Three Types of K+ Currents in Murine Osteocyte-Like Cells (MLO-Y4)

Research output: Contribution to journalArticle

Authors

Colleges, School and Institutes

Abstract

Osteocytes play an important role in signaling within bone. Communication of osteocytes with each other and with bone lining cells may have a function in mineral homeostasis and mechanotransduction. However, very little is known of the expression of ion channels in these cells. Using the whole-cell patch-clamp technique, we have detected three types of K(+) currents in the mouse osteocyte-like cell line MLO-Y4. The most commonly observed current (48% of cells) activated rapidly (20 msec) in response to depolarizing steps from -40 mV and exhibited voltage-dependent inactivation. The current was inhibited by 20 mmol/L tetraethyl ammonium (TEA) and abolished by intracellular 2 mmol/L 4-aminopyridine (4-AP). Biophysical and pharmacological characteristics of the current differed from those of inactivating K(+) currents in osteoblastic cells. In 22% of cells, a slowly activating, voltage-activated current was observed (threshold at 20-30 mV). This current was TEA insensitive, was abolished by intracellular application of 2 mmol/L 4-AP, and was strongly inhibited by apamin, a selective inhibitor of small conductance (SK) Ca(2+)-activated K(+) channels. A third current developed during whole-cell dialysis (37% of cells). This current showed little voltage sensitivity. It was abolished by intracellular application of 2 mmol/L 4-AP, high-extracellular Ba(2+) (108 mmol/L), or by inclusion of ATP in the intracellular solution, but was insensitive to TEA, apamin, Cs(+), and glibenclamide. None of these currents was affected by replacement of chloride with acetate in the bath or pipette salines. Reverse-transcription polymerase chain reaction confirmed the presence of mRNA for the types 1 and 2 SK channels, but message for the large conductance (BK) Ca(2+)-activated K(+) channel was not detected in these cells. Message for the sulphonylurea receptor SUR2, a subunit of glibenclamide-insensitive ATP-dependent K(+) channels (K(ATP)), was also detected, but the glibenclamide-sensitive SUR1 subunit was not. These data are the first descriptions of SK- and ATP-sensitive, glibenclamide-insensitive channels in cells of osteoblastic lineage. Our findings are consistent with a change in K(+) channel expression during differentiation from osteoblast to osteocyte. K(+) channels of osteocytes will contribute to maintenance of the cell membrane potential and thus may participate in mechanosensitivity and osteocyte intercellular communication. In addition, they may be involved in homeostatic maintenance of the extracellular fluid occupying the periosteocytic space.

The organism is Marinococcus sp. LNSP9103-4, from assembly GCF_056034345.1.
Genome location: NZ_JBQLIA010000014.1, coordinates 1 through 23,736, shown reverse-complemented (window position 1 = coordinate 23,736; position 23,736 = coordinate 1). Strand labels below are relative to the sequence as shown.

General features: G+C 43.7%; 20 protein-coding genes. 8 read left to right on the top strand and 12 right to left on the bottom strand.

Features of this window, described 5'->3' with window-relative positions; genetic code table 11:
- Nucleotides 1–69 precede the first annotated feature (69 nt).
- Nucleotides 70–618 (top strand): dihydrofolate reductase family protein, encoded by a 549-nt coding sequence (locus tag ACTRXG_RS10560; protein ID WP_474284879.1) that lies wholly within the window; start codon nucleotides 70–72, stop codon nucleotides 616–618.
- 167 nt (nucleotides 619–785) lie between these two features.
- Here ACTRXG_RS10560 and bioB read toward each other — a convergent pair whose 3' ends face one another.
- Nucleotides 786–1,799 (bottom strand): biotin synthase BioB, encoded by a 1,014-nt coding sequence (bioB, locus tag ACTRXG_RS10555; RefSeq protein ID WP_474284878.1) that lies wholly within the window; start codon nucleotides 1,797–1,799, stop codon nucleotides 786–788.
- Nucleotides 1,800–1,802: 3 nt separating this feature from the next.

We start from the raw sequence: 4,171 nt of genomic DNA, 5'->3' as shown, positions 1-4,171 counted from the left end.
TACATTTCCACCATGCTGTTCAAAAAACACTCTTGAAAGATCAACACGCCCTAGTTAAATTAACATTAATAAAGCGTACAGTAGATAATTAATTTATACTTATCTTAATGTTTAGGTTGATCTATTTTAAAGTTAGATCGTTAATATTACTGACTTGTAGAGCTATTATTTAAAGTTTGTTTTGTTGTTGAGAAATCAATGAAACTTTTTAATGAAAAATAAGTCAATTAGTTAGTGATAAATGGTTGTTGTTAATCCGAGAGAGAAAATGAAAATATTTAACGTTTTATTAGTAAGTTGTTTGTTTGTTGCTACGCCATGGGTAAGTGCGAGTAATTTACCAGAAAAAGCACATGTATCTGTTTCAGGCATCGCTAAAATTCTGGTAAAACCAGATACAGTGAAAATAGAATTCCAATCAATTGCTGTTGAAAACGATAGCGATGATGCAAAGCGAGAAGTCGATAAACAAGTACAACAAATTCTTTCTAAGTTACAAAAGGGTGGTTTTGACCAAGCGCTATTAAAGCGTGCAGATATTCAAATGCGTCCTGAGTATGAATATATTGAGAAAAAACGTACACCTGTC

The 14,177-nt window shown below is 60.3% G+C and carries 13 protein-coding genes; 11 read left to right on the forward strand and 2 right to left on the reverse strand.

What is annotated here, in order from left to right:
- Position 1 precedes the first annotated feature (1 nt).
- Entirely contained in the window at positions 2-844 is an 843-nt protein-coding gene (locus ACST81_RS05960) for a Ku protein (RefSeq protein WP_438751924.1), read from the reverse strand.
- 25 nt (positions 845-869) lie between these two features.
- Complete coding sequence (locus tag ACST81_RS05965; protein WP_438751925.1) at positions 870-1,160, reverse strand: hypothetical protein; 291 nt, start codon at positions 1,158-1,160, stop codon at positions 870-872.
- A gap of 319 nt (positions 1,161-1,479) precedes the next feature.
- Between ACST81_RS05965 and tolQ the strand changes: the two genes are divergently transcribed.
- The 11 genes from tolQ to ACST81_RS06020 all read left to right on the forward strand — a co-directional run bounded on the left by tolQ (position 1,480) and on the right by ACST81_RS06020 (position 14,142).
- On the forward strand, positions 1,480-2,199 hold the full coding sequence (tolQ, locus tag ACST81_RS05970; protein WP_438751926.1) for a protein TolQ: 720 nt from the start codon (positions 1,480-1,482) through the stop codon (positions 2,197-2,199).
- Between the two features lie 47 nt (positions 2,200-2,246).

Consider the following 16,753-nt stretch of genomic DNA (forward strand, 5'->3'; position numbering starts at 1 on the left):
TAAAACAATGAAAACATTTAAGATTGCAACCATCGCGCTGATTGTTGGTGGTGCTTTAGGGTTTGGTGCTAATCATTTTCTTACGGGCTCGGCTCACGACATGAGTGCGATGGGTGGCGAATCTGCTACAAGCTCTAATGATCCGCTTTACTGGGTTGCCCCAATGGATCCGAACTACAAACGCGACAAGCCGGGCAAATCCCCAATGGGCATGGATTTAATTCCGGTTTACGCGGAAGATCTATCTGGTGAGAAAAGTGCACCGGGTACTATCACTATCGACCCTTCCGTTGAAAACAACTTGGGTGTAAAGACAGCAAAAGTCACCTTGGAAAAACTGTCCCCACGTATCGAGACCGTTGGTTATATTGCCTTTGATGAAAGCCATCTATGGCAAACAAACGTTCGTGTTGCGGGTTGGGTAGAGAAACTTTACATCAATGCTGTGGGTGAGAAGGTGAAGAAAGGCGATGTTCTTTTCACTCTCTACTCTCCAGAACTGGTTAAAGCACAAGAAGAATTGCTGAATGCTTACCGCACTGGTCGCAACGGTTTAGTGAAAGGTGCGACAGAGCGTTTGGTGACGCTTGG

Details

Original languageEnglish
Pages (from-to)29-37
Number of pages9
JournalBone
Volume28
Publication statusPublished - 1 Jan 2001

Keywords

  • bone, SK, osteocyte, MLO-Y4, K-ATP, potassium channel